It is important to note that “eternality” is actually a negation that means something like “without time,” which is why I use “a-temporality” for the same concept. If God is outside of time, than a few things follow: (1) Time prepositions such as “before,” “fore,” “after,” “during,” etc should not be applied to God. (2) God takes in all knowledge of human activity “in one act of understanding.” This is exactly what Aquinas believes. For us, time is like a dot of light going across a straight line, but for God the line is already completely lit up. (3) There is no change in God’s knowledge. This again, was an assumption of Aquinas. Additionally, God can never be wrong about anything.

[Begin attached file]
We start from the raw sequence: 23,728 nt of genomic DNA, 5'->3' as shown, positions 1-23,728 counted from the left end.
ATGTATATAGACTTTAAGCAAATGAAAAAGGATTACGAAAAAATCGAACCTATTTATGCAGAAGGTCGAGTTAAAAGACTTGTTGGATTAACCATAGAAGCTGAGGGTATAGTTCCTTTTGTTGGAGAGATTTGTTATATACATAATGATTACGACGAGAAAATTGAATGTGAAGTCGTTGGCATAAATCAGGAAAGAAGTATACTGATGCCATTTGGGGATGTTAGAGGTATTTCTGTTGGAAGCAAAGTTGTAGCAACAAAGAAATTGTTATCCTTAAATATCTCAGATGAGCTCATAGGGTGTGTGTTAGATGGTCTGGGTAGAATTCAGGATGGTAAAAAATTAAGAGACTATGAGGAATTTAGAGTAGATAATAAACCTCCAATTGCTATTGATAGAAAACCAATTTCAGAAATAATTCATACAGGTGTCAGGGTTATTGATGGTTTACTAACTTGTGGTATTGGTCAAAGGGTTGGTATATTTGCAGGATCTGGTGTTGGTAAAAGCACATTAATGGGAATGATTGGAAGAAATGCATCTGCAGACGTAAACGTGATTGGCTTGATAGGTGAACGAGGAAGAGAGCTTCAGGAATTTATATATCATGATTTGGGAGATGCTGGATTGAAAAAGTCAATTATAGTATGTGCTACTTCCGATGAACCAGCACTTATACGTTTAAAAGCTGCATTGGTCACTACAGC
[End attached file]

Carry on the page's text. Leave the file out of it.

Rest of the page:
God’s knowledge of our future actions cannot really be called fore-knowledge. Rather, it should just be called “eternal knowledge.” God is aware of the coffee I am having tomorrow afternoon, the fact that I am typing this paper now, and philosophical wise-crack comments I made last night after class all in the same act of understanding. It is something like looking at film strip. We know that there events in the film, we know when they occur, but I do not know them in a sequential temporal order. We, as temporal beings, see time in a sequence of events. The past is done, the present is where the choices are made, and the future will be one way or another based on a choice we make now. But given God’s a-temporality and knowledge, there is simply no difference of this kind between past, present, and future. God sees Obama being reelected in 2012 just like he sees Obama getting elected in 2008. To say something like “God saw Obama getting elected in 2008, and now knows that Obama will be elected in 2012 is to place temporal prepositions on an a-temporal being.